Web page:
Author: Rick Tobin

“Not one of your better ideas Inky.” My yelling echoed against the reinforced beams and lines of ready ships stored in launch five.

I shook my head as Enrique Chacon selected and boarded a starcraft alone from the space station’s shuttle bay, or should I say stolen? His reputation as a daring Latino space explorer would only grow and spread after such bravado. By order, the hangar remained bone-chilling cold. Even with that, odors of toasted reentry metal plates filled my mouth with acrid filth.

“Can’t help it. Got to have that last chevron. Only three other cosmos got a selfie there. That’s rare company, Mayfield.”

Inky used my last name when he wanted to make a point that he was a commander while I remained a shuttle captain, simply babysitting robots transporting VIPs and medical supplies between worlds.

“How do I explain this to Central? They’ll pull your bars…maybe put you on a prison planet when you get back…if you do. How can one photo be that important?”

I pulled up my synth suit sleeve, revealing burn scars from an engine test backfire for interdimensional jumps that caught me off guard when I was first out of Academy. My grizzly reminder itched with a crawling pain when bad events were in the wind.

“Commander, AS 134 is still off-limits, even to the Emperor. Every alien race we’ve met avoids it. Those three you admire in the Halls of Records have no graves or memorials. We only show their last, grainy photos. No doubt, standing that close to a black hole with all the stars imploding with their bursting arrays behind you, the comets circling and dying in that pit’s dark blue halo framed by double pink nebulae ionic waterfalls…fabulous. I get it. But it’s a suicide run, Inky. You’ve got decades of adventure ahead. Why now? You have everything other pilots dream of in our empire.”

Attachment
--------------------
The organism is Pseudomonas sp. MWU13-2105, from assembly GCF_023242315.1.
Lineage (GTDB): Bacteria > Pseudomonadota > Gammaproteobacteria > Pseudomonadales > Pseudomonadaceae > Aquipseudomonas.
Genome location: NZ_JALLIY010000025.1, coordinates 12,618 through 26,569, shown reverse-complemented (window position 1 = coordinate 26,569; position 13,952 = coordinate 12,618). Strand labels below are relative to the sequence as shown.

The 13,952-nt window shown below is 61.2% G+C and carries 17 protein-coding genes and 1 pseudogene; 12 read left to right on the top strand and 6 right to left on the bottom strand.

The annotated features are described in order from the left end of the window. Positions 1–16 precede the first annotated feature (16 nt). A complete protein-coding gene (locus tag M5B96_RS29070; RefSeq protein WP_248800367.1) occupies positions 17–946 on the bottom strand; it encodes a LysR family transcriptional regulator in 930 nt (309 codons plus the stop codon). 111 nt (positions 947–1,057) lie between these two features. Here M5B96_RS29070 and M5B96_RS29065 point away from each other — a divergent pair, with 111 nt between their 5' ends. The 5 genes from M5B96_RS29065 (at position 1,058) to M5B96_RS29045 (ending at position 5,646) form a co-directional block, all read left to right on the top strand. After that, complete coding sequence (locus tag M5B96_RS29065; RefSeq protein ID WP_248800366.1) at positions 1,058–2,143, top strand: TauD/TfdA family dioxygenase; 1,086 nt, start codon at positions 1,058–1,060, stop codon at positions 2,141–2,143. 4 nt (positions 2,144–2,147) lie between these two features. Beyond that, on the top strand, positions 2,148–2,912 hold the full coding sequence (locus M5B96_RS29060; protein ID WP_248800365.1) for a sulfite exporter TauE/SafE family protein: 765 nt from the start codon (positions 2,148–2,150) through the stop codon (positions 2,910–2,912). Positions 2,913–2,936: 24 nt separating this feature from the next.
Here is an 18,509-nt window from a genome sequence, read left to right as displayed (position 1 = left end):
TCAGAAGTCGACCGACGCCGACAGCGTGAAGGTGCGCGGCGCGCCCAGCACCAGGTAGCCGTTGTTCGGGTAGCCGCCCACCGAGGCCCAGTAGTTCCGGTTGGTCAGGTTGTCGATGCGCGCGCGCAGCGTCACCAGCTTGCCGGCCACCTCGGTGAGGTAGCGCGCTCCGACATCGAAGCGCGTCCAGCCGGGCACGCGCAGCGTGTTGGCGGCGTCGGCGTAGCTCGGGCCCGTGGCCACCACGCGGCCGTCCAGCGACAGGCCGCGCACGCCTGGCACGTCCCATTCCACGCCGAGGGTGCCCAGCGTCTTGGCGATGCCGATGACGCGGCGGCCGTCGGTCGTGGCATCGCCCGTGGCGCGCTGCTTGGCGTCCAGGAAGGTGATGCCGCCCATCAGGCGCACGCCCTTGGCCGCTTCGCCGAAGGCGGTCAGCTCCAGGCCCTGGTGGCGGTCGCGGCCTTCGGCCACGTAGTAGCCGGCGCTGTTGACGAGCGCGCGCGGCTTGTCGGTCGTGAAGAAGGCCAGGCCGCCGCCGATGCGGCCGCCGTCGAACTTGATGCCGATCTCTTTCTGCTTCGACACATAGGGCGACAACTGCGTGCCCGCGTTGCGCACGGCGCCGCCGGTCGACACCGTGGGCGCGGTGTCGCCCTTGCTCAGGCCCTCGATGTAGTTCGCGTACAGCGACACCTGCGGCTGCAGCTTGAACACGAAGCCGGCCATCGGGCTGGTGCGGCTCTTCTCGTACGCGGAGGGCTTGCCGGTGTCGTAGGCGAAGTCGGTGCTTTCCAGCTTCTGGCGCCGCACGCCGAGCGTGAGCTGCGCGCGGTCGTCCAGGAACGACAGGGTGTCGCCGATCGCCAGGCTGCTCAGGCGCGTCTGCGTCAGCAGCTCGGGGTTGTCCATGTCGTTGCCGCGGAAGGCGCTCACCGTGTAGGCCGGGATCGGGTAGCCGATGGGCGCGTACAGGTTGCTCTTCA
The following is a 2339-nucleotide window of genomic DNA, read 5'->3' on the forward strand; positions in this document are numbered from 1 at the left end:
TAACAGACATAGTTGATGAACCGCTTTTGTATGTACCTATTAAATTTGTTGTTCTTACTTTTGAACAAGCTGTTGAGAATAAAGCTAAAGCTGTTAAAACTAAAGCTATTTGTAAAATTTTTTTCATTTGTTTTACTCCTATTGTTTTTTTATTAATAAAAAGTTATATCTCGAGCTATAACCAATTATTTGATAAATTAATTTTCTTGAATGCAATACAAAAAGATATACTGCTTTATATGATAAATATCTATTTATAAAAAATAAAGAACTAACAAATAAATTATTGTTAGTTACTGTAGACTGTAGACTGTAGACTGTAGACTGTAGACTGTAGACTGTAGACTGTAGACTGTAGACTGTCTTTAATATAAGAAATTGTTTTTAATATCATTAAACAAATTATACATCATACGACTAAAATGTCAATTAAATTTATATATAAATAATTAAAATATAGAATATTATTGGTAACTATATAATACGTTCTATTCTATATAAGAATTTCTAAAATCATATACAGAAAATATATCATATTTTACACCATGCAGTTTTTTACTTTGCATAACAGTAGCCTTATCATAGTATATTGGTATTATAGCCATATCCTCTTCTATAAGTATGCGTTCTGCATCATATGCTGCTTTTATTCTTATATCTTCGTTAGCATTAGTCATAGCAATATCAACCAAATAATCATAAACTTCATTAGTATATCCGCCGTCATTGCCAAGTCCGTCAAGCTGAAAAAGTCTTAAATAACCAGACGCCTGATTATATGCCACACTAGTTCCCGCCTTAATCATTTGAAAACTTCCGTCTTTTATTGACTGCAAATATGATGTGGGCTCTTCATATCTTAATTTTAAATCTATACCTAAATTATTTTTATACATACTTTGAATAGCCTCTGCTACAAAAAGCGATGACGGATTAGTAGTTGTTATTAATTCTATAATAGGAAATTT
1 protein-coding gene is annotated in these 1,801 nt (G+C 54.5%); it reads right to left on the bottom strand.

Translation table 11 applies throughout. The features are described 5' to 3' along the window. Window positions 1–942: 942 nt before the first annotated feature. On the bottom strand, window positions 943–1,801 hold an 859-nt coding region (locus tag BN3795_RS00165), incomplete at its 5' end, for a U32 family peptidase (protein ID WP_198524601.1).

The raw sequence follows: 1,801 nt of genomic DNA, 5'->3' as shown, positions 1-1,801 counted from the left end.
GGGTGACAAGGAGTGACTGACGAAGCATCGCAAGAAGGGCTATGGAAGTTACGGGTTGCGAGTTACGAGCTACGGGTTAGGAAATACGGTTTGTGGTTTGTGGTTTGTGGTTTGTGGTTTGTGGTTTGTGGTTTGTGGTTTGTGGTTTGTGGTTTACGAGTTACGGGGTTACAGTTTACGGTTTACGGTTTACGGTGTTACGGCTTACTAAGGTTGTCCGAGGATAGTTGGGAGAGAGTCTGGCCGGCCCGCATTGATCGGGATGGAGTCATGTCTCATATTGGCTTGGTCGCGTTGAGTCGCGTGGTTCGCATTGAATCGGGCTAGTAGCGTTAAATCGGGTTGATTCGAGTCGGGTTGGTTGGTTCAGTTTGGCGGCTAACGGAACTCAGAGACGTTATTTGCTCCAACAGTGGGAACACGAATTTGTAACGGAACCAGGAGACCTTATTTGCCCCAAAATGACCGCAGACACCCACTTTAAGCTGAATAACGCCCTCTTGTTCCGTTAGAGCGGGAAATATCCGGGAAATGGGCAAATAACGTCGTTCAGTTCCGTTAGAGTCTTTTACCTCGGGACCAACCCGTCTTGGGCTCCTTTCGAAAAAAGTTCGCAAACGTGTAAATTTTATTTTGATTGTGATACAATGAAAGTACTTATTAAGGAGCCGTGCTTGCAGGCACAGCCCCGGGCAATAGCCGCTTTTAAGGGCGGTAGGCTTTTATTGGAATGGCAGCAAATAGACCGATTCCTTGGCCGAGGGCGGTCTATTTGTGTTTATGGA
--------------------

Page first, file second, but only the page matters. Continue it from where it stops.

Chacon waved me off as he closed the entry portal. “A few decades and I’ll be a gray-haired dribbler at the age centers. Ever been there? Gives a new perspective. If I’m near AS 134, I might find the other three, still watching, looking back as all of you fade and disintegrate into your time as ours slows. It’s the sizzle from the steak of immortality. Can’t get that at the commissary. It’s one to a customer. Appreciated our service together, Mayfield. You’re a good sort. You’ll move up, but don’t hold back. Grab wild and wonderful things that come along…and they will. Make your life a flame, not a sputter.”

With that, Chacon closed the door. I slammed the bay door shut, out of harm’s way, spitting bitterness from my throat, as blue plasma roared around his circular ship blinking into the compelling void. Weeks later, I received a short video of Inky with the black hole AS 134 behind him. The new interstellar cameras finally worked. The brief video was every bit as stunning as he described so often in his infamous tirade about the inkiness of space. I’ll remember him as forever walking towards the camera as he shared the rarest views known in the galaxy. It’s now playing continuously on the wall with the other three daring souls’ previously sketchy records. All of them risked everything for a momentary magnificent stroll. If Einstein’s theories about such places are correct, Chacon is watching our galaxy dissolve as he drifts slowly back into a singularity—the ultimate unknown, while I settle for my bucket without a list. I wonder if he is alone.